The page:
Wednesday, November 29, 2006

A Blooper at Children’s

The health department of the City of Boston recently sent a letter to Children’s Hospital Boston, chiding it for failing to report an outbreak of whooping cough last September that eventually sickened 33 hospital employees.

Although state law requires that such events be reported within 24 hours, the Boston health authorities did not learn of it until several weeks later, and then by accident (The Boston Globe, November 28, 2006).

There was no report of any apology on Children’s part. A spokesperson assured reporters that the hospital was taking steps to strengthen its reporting procedures.

The requirement that infectious disease outbreaks be reported to public health authorities has been around for as long as anyone can remember and ought to be routine. It is a sad commentary that a hospital like Children’s is so loosely managed that such a thing could happen.

Tuesday, November 21, 2006

Medication Reconciliation An Example

The posting on medication reconciliation brought the following example from Jim Walworth; friend, former colleague, and retired CEO of Health Alliance Plan, the HMO of Henry Ford Health System in Detroit.

Your note on medication reconciliation brought back the memory of one of my mother's hospital discharges. She was a 92 year old, insulin dependent diabetic with long term congestive heart failure. Her hospitalization was to regain an appropriate fluid balance. On discharge by the consulting cardiologist, she (I) was given several prescriptions to get filled, each of which was for a different drug than she had been on at admission. The floor nurse pointedly said that the "doctor" wanted only these new prescriptions to be given my mother. I told her these were all the equivalent what she'd been on but I would, nevertheless, get them filled as soon as possible. I also told her that because there was no written prescription for insulin I would just keep her on the pre-hospitalization dosage. She rather adamently told me that "If the doctor wanted her on insulin he would have given you a prescription!" Fortunately, I knew enough that such a direction was clearly erroneous. While I knew that I would just keep her on the insulin, I couldn't resist asking for the nurse's name so, as I told her, I would know who to sue when my mother was readmitted through the ER in a coma.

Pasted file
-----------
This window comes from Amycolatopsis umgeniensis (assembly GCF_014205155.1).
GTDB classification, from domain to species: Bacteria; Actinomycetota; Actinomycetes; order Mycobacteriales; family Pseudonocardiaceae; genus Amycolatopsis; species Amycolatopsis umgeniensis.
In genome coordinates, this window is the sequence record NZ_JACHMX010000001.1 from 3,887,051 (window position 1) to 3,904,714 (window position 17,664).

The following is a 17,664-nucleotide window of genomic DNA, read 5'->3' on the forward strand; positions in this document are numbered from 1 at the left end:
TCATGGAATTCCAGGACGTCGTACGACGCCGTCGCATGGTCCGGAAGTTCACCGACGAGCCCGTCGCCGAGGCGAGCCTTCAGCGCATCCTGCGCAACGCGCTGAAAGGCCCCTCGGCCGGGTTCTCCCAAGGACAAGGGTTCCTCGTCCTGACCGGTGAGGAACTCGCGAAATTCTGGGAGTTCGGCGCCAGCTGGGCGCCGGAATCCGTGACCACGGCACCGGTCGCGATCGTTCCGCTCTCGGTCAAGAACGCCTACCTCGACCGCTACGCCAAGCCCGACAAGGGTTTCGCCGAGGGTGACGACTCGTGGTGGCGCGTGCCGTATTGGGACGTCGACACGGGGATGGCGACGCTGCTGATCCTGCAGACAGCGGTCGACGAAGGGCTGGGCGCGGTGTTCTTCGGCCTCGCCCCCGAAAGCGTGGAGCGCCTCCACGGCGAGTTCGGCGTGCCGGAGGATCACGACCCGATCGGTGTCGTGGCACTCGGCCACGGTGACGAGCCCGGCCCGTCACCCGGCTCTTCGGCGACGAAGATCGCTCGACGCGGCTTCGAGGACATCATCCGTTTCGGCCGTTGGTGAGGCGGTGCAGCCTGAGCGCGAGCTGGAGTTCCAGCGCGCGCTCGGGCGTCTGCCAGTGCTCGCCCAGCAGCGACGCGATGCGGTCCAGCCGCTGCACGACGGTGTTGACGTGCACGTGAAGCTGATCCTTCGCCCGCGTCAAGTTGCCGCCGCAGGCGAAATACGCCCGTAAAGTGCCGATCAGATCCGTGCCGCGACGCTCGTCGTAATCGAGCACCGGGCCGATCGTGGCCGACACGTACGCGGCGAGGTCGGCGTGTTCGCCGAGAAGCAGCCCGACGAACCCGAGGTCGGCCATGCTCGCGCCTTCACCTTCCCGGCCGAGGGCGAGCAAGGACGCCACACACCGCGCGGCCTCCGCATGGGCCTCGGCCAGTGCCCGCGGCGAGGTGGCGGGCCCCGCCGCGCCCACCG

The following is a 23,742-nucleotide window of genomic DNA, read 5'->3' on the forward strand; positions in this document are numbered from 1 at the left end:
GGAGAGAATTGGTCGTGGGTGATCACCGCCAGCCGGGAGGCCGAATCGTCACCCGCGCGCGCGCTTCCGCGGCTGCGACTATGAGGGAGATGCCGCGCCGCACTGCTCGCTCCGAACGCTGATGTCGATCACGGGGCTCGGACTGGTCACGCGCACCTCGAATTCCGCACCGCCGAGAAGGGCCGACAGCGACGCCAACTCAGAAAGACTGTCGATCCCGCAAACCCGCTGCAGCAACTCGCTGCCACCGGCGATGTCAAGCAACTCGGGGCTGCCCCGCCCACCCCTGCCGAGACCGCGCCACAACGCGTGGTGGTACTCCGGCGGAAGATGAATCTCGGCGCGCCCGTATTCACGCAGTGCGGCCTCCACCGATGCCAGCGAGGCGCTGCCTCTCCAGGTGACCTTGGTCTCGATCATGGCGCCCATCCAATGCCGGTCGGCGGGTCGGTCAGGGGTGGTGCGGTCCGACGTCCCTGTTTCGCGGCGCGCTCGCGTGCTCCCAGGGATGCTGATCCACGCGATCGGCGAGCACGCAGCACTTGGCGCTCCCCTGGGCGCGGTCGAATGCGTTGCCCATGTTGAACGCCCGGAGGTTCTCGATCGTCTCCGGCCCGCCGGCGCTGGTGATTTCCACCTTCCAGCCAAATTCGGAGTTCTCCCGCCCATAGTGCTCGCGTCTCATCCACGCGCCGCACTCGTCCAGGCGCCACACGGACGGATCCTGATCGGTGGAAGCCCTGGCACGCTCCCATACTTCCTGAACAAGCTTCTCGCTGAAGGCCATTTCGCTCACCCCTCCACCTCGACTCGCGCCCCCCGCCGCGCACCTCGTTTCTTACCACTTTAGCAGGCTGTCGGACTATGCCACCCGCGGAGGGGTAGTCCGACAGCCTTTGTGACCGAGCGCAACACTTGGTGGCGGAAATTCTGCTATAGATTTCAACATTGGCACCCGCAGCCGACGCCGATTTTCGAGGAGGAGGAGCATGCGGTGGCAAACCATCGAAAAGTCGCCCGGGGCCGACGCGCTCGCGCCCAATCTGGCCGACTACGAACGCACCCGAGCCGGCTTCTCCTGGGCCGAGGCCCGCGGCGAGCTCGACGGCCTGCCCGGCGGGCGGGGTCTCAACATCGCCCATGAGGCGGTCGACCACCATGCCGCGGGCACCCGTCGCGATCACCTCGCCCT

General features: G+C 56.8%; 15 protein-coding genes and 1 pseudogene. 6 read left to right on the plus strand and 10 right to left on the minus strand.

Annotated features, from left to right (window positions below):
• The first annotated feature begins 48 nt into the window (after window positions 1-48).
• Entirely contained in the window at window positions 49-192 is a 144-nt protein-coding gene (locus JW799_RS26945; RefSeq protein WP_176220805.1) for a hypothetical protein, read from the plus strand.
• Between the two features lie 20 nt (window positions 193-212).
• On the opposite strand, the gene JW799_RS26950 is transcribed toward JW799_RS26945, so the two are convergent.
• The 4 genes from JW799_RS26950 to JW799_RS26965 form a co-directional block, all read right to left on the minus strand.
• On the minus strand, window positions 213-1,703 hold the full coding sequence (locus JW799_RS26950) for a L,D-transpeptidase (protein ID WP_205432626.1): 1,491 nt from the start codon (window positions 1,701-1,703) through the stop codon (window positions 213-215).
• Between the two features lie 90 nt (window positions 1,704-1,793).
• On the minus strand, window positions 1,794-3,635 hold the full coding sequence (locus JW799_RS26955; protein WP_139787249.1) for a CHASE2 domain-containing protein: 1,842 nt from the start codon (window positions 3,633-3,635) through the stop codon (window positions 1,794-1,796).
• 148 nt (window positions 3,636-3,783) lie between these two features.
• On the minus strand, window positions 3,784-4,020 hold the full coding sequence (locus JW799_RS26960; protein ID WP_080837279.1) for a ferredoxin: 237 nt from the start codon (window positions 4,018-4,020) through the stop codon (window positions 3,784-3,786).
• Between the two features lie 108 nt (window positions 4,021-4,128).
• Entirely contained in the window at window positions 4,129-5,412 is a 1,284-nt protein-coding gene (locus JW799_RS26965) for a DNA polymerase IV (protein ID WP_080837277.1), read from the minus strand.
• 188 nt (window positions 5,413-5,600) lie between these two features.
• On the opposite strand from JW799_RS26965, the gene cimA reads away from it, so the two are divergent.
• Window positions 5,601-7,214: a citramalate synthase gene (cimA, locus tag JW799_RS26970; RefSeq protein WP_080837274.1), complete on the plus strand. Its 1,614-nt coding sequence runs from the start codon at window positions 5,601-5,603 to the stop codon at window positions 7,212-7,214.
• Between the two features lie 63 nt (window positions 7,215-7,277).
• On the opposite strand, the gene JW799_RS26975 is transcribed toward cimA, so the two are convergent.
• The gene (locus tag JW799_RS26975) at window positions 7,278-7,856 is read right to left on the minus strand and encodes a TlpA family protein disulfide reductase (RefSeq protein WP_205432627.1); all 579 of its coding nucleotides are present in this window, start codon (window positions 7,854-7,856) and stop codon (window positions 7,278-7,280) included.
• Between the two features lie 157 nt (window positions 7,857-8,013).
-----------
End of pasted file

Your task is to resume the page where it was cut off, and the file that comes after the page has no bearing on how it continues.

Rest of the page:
Saturday, November 18, 2006

Medication Reconciliation

Anyone who believes that picking the right doctor is all there is to maximizing the odds of a good outcome needs to learn about medication reconciliation.

We all know about those little plastic boxes that hold the pills to be taken at various times throughout the week. For we seniors, it seems like being on a half dozen or more medications at any one time is now par for the course.